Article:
Training: Assessing Your Website for Accessibility


Welcome to ‘Assessing Your Website for Accessibility’ presented by the University of Chicago Center for Digital Accessibility.

My name is Jack Auses. I am an Accessible Web Technology Specialist in the UChicago Center for Digital Accessibility. I’ve been at the University since 2005 and was previously the Lead Front-End Developer in the ITS Web Services Group. I joined the CDA in January of 2020 and, like the other members of the CDA team, am a Certified Professional in Accessibility Core Competencies from the International Association of Accessibility Professionals.

A little background about the CDA. The UChicago Center for Digital Accessibility provides digital accessibility, consulting, assessment and training for students, faculty, other academic appointees, staff, and postdoctoral researchers at the University of Chicago. The CDA was instituted in January of 2020 and is part of a larger campus IT risk initiative that covers network and computer device security, visual identity and branding, and digital accessibility.

[What is Web Accessibility?]

What is web accessibility? In this section we will discuss what we mean when we talk about web accessibility and why it’s important.

According to the World Wide Web Consortium: “Web accessibility means that websites, tools and technologies are designed and developed so that people with disabilities can use them. More specifically, people must be able to perceive, understand, navigate, interact with and contribute to the web.”

And so, why is Web accessibility important? It’s important for a number of reasons:

It supports the University’s mission. As the UChicago Diversity Initiative states: “Diversity is critical to the process of discovery. At UChicago, different backgrounds, viewpoints, and perspectives are not only sought after and encouraged, they are the building blocks that make rigorous inquiry possible.” Diversity supports the University’s core academic mission of fostering an atmosphere of free and open inquiry.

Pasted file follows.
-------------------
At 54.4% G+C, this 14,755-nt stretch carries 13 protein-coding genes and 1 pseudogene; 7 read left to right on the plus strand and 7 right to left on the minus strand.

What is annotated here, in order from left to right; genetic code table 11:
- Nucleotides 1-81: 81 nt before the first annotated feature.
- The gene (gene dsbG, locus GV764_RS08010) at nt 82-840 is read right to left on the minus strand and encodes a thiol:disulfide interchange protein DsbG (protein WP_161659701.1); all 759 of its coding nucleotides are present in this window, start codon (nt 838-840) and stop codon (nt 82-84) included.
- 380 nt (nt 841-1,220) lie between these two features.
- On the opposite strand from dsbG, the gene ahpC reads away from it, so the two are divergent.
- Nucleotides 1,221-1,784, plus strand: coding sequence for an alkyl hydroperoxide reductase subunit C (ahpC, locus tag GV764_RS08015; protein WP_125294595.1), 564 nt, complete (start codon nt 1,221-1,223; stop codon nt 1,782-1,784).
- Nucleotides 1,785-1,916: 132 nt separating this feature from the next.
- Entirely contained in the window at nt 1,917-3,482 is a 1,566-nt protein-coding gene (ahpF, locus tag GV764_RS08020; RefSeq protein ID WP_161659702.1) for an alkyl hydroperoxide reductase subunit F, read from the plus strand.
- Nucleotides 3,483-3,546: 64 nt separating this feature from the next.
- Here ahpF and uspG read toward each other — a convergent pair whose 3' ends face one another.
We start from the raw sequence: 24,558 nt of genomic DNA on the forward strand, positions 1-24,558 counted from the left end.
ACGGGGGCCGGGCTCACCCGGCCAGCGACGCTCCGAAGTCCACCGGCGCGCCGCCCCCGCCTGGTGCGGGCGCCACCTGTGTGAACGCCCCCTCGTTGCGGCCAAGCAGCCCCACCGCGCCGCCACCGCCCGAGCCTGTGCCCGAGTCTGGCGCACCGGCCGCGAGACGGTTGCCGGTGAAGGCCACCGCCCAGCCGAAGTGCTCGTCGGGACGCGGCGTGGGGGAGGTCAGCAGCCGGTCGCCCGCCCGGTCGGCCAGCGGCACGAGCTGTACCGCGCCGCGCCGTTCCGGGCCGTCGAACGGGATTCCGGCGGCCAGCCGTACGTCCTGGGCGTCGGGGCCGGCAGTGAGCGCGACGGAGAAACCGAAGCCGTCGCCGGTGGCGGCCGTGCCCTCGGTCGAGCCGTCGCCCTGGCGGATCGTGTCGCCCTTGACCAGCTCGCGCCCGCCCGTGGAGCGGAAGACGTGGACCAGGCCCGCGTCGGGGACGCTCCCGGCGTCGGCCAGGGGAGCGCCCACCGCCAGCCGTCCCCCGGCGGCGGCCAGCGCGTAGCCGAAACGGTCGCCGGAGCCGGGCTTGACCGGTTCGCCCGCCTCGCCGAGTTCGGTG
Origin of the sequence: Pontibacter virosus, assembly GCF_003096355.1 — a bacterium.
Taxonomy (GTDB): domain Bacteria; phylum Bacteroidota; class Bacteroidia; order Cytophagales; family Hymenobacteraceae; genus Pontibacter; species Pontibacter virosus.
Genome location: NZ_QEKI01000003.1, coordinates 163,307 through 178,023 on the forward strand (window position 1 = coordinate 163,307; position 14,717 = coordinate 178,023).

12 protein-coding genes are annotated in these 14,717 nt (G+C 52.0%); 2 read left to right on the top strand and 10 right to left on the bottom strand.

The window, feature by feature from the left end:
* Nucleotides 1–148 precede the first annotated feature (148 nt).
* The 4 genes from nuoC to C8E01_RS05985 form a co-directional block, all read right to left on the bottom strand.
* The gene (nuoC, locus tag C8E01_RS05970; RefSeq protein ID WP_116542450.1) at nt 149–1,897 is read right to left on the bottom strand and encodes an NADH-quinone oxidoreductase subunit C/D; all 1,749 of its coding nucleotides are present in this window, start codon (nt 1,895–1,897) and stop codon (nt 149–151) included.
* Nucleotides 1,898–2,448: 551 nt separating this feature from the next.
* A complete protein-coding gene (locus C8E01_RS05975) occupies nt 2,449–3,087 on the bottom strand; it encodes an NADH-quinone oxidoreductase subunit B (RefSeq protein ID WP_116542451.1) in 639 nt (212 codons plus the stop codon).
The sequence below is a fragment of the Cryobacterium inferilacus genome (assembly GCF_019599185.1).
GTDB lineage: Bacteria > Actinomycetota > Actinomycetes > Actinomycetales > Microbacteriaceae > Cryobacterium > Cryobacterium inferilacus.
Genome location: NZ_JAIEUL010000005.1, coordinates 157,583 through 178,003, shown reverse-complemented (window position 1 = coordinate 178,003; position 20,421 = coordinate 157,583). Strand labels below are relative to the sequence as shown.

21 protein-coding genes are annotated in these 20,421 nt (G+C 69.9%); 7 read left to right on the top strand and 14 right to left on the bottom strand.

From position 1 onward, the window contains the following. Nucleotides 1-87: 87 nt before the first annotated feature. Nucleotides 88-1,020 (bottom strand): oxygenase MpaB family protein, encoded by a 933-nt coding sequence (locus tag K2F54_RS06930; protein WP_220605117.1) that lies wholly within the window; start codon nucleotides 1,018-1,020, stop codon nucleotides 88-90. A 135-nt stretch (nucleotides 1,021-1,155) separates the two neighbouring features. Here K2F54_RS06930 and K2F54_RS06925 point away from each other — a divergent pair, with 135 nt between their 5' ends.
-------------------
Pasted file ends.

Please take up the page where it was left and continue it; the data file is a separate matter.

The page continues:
It’s also a legal obligation. As you know, the expectation that online content be accessible is not new. And as a place of public accommodation, as well as a recipient of federal funding under Section 508 of the Rehabilitation Act, the University is obligated to make its programs, course materials, events, and online content accessible.

I wanted to share this tweet by @LareneLG. She posted this in June of 2020:

“Today, my dad cried over the phone. He wanted one week where he could use his computer without my help. He’s blind. Each inaccessible web page tells him, you aren’t welcome in this world. If you don’t know whether your website or app is accessible: it’s not. Start learning.”

And the final reason why web accessibility is important is: it’s the right thing to do. Maintaining accessible digital content helps people of all backgrounds and abilities have a better experience participating fully in the University community. Adhering to the University’s web accessibility guidelines ensures that our students, faculty, staff, and campus community can access University content online in a way that is equitable regardless of a person’s abilities. It embodies the University’s commitment to the diversity necessary for intellectual exchange and rigorous inquiry.

[WCAG 2.1, Level AA]

In this section we’re going to talk about WCAG 2.1, Level AA, which are the web accessibility guidelines and how they relate to UChicago websites. So, what is WCAG 2.1, Level AA? The World Wide Web Consortium’s Web Content Accessibility Guidelines, or WCAG 2.1, Level AA are best practices for public facing websites, and they address accessibility of web content on desktops, laptops, tablets, and mobile devices.